The year is 1999, and Lit’s “My Own Worst Enemy” rules the charts. My Own Worst Enemy is a four-part podcast that starts with the history of the band and goes on to explore how they came up with the song, the ways the stars aligned to make it dominate radio, and why exactly this song resonated with so many people. Impossibly for a 24-year-old bop from a group of arguable one-hit wonders, it’s still a song that can get a crowd smiling, dancing, and singing along. This podcast might tell you why, but it will definitely drown you in a flood of late-’90s nostalgia.
From the brains of World of Wonder, the company behind RuPaul’s Drag Race, comes Night Fever, a podcast that takes us to the New York City dance floors and club scenes of the ‘70s, ‘80s, and ‘90s. It’s bursting with historical detail and rich in terviews with the key players the likes of Susanne Bartsch, Michelle Visage, and Jayne County. Hosts James St. James, Fenton Bailey, and Randy Barbato teach us something about the history of art, fashion, drugs, music, New York City, and the fabulous and fascinating people that shaped the culture of the era — and, by extension, the world we’re living in today.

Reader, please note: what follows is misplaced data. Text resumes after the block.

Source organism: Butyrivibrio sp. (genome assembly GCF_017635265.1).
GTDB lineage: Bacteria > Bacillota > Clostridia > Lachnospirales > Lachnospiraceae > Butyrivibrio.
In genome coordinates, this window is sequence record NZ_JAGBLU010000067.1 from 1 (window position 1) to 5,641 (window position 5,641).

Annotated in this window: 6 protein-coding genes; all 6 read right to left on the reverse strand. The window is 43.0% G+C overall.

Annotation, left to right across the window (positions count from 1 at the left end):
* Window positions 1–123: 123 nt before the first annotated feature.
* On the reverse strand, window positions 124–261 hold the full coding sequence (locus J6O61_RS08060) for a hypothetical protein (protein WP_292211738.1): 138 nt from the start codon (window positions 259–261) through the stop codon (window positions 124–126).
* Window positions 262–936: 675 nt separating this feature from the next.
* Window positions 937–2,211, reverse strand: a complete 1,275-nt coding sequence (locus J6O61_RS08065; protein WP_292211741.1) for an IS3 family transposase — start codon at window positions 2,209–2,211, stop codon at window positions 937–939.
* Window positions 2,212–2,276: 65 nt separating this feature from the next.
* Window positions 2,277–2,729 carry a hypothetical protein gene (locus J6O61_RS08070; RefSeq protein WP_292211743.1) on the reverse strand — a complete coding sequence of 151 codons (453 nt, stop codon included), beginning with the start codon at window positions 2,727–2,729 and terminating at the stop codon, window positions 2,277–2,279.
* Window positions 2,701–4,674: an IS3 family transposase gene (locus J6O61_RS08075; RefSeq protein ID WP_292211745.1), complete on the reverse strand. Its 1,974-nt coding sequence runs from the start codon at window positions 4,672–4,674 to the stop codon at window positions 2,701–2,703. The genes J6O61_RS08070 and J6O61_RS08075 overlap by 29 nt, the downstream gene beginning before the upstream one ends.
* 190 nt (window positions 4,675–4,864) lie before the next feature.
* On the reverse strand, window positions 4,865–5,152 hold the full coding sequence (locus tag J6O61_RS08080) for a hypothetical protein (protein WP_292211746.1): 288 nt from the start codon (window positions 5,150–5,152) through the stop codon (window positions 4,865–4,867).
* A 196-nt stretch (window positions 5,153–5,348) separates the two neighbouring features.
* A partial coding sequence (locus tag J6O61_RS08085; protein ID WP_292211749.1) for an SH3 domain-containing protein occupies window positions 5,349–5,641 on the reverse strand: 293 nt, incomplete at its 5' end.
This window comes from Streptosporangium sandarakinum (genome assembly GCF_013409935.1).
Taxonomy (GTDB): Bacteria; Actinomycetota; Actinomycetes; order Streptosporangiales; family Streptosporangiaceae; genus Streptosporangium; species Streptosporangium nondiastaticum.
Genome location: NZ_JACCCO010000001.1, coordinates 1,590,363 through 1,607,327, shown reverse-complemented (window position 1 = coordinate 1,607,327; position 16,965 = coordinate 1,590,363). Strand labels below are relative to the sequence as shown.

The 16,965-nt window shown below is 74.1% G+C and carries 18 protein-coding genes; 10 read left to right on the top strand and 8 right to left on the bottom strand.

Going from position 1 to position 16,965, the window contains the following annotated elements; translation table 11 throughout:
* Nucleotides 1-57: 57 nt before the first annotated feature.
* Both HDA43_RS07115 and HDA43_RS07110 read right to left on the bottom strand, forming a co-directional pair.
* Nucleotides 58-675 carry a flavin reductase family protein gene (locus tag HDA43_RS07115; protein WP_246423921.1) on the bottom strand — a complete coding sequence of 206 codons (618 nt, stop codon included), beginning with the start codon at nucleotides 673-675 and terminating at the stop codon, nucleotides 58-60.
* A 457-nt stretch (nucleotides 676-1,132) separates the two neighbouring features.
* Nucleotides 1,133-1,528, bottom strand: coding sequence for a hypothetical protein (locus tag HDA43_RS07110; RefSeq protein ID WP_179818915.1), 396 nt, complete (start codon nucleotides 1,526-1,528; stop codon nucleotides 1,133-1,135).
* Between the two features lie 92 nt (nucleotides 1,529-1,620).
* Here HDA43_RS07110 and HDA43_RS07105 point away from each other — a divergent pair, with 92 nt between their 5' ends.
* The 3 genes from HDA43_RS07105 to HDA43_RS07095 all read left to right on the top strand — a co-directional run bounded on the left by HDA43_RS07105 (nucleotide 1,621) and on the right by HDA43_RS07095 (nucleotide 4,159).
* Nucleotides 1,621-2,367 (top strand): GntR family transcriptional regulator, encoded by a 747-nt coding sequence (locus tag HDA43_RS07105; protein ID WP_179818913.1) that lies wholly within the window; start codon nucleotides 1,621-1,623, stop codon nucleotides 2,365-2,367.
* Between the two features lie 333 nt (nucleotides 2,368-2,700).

This Job Is History
Comedy meets the past in This Job Is History, from host Chris Parnell (SNL, Rick and Morty), who invites comedians into the studio to play characters with the most bizarre, no longer extant jobs in history (think: funeral clowns, garden hermits, VHS clerks…). Their scripted conversation delve into what the world was like during the heyday of these odd professions, and what exactly doing them entailed. Explore the evolution of work, from milkmen to Instacart, from barber surgeons to medical doctors. It’s kind of cheesy, but also great fun, and creative way to travel back to a time when you could make a living in the corpse-stealing business.
An Eyesore and a Plague